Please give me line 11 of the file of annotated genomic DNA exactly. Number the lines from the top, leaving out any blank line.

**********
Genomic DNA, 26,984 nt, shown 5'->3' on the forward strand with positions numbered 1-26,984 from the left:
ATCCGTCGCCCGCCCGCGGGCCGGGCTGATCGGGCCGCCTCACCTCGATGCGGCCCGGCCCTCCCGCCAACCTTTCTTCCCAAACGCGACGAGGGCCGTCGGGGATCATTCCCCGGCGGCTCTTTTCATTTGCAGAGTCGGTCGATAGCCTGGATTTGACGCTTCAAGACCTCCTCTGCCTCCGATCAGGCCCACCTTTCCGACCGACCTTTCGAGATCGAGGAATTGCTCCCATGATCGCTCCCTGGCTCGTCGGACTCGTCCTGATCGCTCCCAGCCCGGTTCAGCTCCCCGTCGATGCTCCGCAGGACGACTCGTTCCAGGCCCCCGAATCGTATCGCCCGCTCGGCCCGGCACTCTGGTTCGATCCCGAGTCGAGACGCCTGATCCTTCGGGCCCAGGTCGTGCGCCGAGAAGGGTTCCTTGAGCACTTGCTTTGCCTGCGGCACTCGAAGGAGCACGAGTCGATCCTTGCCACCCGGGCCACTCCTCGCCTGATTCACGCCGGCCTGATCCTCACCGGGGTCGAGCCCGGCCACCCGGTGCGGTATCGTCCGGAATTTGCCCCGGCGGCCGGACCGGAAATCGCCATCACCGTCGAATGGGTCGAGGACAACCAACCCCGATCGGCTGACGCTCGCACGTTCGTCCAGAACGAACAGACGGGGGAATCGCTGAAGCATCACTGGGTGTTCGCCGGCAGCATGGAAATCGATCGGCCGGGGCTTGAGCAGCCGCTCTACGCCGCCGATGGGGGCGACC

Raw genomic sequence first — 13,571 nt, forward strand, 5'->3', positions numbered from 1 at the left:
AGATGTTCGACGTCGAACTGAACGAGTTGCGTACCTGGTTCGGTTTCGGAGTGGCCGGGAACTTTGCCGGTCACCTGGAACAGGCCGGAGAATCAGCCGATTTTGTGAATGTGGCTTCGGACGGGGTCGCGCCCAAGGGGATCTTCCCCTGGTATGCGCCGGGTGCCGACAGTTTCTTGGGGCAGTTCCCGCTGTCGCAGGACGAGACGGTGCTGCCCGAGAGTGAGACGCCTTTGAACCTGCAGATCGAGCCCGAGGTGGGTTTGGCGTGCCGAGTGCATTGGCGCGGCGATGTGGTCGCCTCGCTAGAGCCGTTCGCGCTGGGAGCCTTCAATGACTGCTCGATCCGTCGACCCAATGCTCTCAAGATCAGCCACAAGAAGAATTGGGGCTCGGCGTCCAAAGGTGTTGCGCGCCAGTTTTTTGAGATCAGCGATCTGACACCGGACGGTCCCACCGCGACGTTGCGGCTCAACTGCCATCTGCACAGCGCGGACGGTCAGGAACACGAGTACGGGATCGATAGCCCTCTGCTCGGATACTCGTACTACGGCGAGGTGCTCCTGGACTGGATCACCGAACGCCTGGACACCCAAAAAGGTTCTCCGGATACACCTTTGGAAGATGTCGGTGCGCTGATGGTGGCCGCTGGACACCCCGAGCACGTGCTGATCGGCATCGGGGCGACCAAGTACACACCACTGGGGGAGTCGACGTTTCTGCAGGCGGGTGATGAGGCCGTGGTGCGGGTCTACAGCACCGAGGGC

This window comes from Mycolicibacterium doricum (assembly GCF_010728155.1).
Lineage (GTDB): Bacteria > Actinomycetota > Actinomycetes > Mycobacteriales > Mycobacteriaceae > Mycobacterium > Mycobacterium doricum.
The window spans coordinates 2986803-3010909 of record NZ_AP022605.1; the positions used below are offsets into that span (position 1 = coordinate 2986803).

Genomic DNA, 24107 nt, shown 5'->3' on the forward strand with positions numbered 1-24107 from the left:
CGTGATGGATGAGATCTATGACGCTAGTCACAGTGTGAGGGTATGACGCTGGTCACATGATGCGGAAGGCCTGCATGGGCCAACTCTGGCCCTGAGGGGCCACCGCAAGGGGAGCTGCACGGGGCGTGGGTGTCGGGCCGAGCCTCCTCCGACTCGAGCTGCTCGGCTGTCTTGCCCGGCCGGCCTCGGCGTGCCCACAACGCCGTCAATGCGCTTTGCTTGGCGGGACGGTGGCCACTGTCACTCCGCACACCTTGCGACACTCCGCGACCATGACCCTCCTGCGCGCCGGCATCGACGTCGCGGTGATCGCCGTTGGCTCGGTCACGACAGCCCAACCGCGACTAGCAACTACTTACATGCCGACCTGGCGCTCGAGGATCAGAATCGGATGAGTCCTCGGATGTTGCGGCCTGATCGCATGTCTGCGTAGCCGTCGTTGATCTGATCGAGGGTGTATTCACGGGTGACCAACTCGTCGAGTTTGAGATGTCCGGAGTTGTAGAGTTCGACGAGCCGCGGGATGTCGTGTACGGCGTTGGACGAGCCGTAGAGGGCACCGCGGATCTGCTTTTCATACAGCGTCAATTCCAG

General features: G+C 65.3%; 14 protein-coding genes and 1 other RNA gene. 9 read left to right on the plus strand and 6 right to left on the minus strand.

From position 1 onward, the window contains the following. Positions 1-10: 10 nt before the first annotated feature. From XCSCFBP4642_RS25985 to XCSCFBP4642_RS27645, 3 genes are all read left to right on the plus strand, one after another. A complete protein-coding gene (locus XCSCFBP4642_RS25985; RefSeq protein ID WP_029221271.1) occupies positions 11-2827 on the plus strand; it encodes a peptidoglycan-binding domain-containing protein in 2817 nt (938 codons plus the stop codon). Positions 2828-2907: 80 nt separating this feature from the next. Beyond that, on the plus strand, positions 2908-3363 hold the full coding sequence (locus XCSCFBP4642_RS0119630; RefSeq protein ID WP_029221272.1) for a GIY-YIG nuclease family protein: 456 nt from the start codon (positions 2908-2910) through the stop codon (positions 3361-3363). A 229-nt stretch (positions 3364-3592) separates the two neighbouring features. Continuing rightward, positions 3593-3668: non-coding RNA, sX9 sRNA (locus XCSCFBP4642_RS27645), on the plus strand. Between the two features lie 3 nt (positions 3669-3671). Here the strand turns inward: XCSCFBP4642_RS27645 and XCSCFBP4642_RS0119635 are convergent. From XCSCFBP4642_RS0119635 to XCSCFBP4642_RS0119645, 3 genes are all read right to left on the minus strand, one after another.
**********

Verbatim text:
From position 1 onward, the window contains the following. Positions 1-10: 10 nt before the first annotated feature. From XCSCFBP4642_RS25985 to XCSCFBP4642_RS27645, 3 genes are all read left to right on the plus strand, one after another. A complete protein-coding gene (locus XCSCFBP4642_RS25985; RefSeq protein ID WP_029221271.1) occupies positions 11-2827 on the plus strand; it encodes a peptidoglycan-binding domain-containing protein in 2817 nt (938 codons plus the stop codon). Positions 2828-2907: 80 nt separating this feature from the next. Beyond that, on the plus strand, positions 2908-3363 hold the full coding sequence (locus XCSCFBP4642_RS0119630; RefSeq protein ID WP_029221272.1) for a GIY-YIG nuclease family protein: 456 nt from the start codon (positions 2908-2910) through the stop codon (positions 3361-3363). A 229-nt stretch (positions 3364-3592) separates the two neighbouring features. Continuing rightward, positions 3593-3668: non-coding RNA, sX9 sRNA (locus XCSCFBP4642_RS27645), on the plus strand. Between the two features lie 3 nt (positions 3669-3671). Here the strand turns inward: XCSCFBP4642_RS27645 and XCSCFBP4642_RS0119635 are convergent. From XCSCFBP4642_RS0119635 to XCSCFBP4642_RS0119645, 3 genes are all read right to left on the minus strand, one after another.